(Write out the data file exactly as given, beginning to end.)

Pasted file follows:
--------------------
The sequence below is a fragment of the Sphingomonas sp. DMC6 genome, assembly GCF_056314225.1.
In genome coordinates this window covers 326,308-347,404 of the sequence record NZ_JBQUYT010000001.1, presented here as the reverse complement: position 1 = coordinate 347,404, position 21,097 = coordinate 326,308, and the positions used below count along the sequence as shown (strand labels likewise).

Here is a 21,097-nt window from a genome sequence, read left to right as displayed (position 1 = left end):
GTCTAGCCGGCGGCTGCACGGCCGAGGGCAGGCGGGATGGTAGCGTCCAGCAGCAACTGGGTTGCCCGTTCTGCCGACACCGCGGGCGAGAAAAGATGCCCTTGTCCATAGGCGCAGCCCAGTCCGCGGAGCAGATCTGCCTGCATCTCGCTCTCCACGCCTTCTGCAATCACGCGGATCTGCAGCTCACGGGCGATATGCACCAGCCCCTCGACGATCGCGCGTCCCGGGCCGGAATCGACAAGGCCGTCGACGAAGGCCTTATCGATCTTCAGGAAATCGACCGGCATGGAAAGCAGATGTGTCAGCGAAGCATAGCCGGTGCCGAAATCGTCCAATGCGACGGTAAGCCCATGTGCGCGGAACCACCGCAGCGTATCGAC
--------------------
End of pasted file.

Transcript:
The sequence below is a fragment of the Sphingomonas sp. DMC6 genome, assembly GCF_056314225.1.
In genome coordinates this window covers 326,308-347,404 of the sequence record NZ_JBQUYT010000001.1, presented here as the reverse complement: position 1 = coordinate 347,404, position 21,097 = coordinate 326,308, and the positions used below count along the sequence as shown (strand labels likewise).

Here is a 21,097-nt window from a genome sequence, read left to right as displayed (position 1 = left end):
GTCTAGCCGGCGGCTGCACGGCCGAGGGCAGGCGGGATGGTAGCGTCCAGCAGCAACTGGGTTGCCCGTTCTGCCGACACCGCGGGCGAGAAAAGATGCCCTTGTCCATAGGCGCAGCCCAGTCCGCGGAGCAGATCTGCCTGCATCTCGCTCTCCACGCCTTCTGCAATCACGCGGATCTGCAGCTCACGGGCGATATGCACCAGCCCCTCGACGATCGCGCGTCCCGGGCCGGAATCGACAAGGCCGTCGACGAAGGCCTTATCGATCTTCAGGAAATCGACCGGCATGGAAAGCAGATGTGTCAGCGAAGCATAGCCGGTGCCGAAATCGTCCAATGCGACGGTAAGCCCATGTGCGCGGAACCACCGCAGCGTATCGAC